Nunatsiaq Online
NEWS: Iqaluit April 19, 2017 - 10:00 am

City of Iqaluit unveils fund to help low-income kids go swimming

Jimmy Kilabuk Children’s Recreation Fund will help poor families gain access to aquatic centre

STEVE DUCHARME
Annie Nowdlak, the wife of the former mayor and municipal councillor, the late Jimmy Kilabuk, with Coun. Simon Nattaq at the launch of the Jimmy Kilabuk Children’s Recreation Fund, which is intended to help poor families gain admission to the Iqaluit aquatic centre. (PHOTO BY STEVE DUCHARME)
Annie Nowdlak, the wife of the former mayor and municipal councillor, the late Jimmy Kilabuk, with Coun. Simon Nattaq at the launch of the Jimmy Kilabuk Children’s Recreation Fund, which is intended to help poor families gain admission to the Iqaluit aquatic centre. (PHOTO BY STEVE DUCHARME)

Children who watched the opening of Iqaluit’s new aquatic centre come and go because their families can’t afford the admission fee will now get a chance to apply for help, thanks to a new funding program launched April 18.

The Jimmy Kilabuk Children’s Recreation Fund—named in honour of the late former mayor and municipal councillor—will help about 200 low-income families get passes to the pool this year.

It’s the first phase of a fund the city wants to expand to include other programs at the facility.

The city announced it has committed about $100,000 to the project this year through its REACH fundraising program.

“It was his last wish that Iqaluit city council approve this project,” said Coun. Simon Nattaq, who spoke alongside Mayor Madeleine Redfern and other city officials and councillors at a brief media event held at the aquatic centre.

“He was always supportive of families and keen to see children flourish.”

The 200 family passes will allow hundreds of children to make it to the pool, since they won’t be issued to a single individual, recreation director Amy Elgersma told Nunatsiaq News.

Elgersma said through a combination of public grants and calls for private donations the city wants to collect about $400,000 for the new fund.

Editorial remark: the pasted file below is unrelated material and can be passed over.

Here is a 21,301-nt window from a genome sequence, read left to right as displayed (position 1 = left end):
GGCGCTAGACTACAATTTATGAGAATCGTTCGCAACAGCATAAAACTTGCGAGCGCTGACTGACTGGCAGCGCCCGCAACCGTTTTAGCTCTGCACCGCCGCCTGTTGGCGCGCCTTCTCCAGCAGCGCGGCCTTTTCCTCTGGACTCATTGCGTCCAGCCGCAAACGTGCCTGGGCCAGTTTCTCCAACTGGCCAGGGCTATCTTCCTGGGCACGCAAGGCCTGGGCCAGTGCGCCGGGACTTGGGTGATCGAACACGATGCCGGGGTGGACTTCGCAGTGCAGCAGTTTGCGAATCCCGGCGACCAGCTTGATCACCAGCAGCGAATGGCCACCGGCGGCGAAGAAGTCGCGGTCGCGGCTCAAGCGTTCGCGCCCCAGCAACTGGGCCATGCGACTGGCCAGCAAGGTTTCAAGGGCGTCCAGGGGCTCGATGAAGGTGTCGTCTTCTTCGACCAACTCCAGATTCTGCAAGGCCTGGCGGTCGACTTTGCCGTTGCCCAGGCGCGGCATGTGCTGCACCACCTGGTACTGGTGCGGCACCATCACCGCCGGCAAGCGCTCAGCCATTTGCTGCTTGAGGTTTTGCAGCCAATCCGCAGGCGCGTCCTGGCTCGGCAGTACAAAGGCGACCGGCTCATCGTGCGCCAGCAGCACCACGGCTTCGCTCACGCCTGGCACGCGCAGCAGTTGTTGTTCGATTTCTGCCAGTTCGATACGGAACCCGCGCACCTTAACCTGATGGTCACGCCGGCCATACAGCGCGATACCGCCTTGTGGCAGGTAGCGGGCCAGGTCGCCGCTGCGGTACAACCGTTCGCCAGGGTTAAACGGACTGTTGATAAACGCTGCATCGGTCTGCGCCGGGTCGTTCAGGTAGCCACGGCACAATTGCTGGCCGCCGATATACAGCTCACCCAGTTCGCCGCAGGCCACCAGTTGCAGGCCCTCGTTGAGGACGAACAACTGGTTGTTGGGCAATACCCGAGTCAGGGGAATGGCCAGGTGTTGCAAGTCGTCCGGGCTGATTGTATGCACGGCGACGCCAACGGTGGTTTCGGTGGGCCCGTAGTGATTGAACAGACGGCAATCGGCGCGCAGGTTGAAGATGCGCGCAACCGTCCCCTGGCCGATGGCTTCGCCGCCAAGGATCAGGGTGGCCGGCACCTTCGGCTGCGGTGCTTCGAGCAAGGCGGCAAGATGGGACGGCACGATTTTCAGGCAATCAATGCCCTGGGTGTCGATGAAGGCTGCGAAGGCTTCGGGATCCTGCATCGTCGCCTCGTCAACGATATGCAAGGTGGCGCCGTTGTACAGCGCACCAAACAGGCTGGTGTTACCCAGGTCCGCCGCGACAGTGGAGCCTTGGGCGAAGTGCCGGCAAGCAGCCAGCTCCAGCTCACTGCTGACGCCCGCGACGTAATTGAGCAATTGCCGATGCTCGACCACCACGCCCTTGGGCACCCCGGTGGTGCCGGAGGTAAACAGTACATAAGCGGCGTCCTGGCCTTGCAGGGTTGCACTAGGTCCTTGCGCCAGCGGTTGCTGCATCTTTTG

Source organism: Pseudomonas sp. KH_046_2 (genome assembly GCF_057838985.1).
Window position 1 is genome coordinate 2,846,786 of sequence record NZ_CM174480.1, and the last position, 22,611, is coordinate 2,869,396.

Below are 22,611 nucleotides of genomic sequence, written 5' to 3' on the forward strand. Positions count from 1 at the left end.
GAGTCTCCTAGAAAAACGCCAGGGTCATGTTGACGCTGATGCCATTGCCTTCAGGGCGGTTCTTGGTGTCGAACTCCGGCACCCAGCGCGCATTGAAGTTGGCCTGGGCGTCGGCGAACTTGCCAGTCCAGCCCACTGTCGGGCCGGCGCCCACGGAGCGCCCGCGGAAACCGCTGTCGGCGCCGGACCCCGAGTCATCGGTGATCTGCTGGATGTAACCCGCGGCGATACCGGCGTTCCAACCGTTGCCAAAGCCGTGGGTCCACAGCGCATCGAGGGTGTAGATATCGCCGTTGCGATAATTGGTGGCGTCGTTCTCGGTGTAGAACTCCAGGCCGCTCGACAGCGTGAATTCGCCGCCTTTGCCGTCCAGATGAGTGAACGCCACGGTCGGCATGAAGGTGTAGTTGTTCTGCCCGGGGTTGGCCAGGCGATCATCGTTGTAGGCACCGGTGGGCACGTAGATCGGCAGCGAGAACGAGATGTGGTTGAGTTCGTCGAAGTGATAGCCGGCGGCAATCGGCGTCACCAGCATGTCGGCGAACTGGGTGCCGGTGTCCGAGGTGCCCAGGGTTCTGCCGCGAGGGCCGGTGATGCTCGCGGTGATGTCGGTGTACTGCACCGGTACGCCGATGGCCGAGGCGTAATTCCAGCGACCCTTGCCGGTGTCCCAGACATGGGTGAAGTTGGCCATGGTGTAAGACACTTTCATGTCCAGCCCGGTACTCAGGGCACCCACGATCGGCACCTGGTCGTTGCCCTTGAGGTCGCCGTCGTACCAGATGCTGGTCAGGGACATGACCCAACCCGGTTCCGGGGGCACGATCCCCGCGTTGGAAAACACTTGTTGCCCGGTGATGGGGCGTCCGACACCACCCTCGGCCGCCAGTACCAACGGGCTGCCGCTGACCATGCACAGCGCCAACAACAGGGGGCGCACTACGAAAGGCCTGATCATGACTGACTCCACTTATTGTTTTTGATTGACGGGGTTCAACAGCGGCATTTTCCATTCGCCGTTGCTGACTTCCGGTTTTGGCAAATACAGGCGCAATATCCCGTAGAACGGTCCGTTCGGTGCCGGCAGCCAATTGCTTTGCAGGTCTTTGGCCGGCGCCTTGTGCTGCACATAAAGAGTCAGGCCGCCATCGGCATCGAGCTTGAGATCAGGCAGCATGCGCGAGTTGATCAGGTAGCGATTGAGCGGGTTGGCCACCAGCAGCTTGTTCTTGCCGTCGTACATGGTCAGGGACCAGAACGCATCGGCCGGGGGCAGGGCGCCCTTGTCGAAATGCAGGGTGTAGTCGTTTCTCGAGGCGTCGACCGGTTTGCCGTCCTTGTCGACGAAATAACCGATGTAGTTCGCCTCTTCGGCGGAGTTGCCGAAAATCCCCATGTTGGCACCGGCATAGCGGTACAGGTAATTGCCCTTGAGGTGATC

In a short tribute to Kilabuk, Nattaq said the former councillor, who died in 2013, warned of putting access to the pool outside the reach of local families, “especially the children.”

Kilabuk’s widow, Annie Nowdlak, attended the launch, accepting a commemorative award from the city on behalf of her late-husband’s dedicated service to the facility’s creation.

The mayor and city councillors stressed the creation of just such a fund to help low-income families as soon as possible, before the aquatic centre opened its doors Jan. 26.

An annual family pass to the pool—for five or fewer people—costs $1,680, while a family pass for both the pool and fitness centre costs $2,100 per year.

Some local Iqalungmmiut have already taken it upon themselves to raise money for individual children to swim through a private campaign.

Kristof Karcza, a local resident, donated $2,000 of his own money, while accepting other donations, to purchase 565 drop-in passes for local children and youth, the city confirmed.

Those passes were to be distributed to schools, boarding homes and other public services following the Easter long weekend, Karcza announced in a public Facebook post.

An application form for families interested in applying for the city’s fund is available on the aquatic centre website here.

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(6) Comments:

#1. Posted by The Old Trapper on April 19, 2017

The last figure I saw showed that REACH had raised $300,000 (over 3 years), whereas the City had estimated that $3 million could be raised. So the City’s estimate was off by 90%. I am assuming that this money was already spent during the construction phase for some of the more costly bells & whistles.

Does anyone really expect that another $400,000 is going to be raised for this program?

It’s all well and good to extend the use of the pool to those that cannot normally afford it, but the City should be clear that it will be using taxpayer dollars to subsidize this program.

#2. Posted by pennies from heaven on April 19, 2017

the city has one singular goal…make everyone else pay…if the city truely cared about the disadvantaged youth in this town, they would take the loss on admission, instead, they take all the glory like they are doing a good thing, when infact, everyone else is paying for it…there never were enough people in town to pay for this pool and all the city is doing is tapping into other social funding pots, that could go to other projects, to pay for the bloated pool

#3. Posted by Juss Sayin' on April 19, 2017

“Help poor families”?? What do you mean by “poor” Who says poor anymore…......

#4. Posted by jl on April 19, 2017

Ask the mayor to define poor and poverty

#5. Posted by hind sight brought forward on April 20, 2017

Had the pool been a few million dollars less in grandeur and expense, this would not be a financial challenge.  Pay taxes, and then fund raise.  Why not double tax?

#6. Posted by Agreed on April 20, 2017

Steve, the use of ‘poor’ instead of low income is bad taste.

Good on the City for ensuring their programming is available to all children. My only speculation is the application process for the family vs. allowing children to self-identify as low-income or otherwise unable to pay. Unfortunately some parents aren’t motivated to do this kind of thing for their children.

RIP Jimmy, it’s a good legacy to leave behind. I hope you’re proud.

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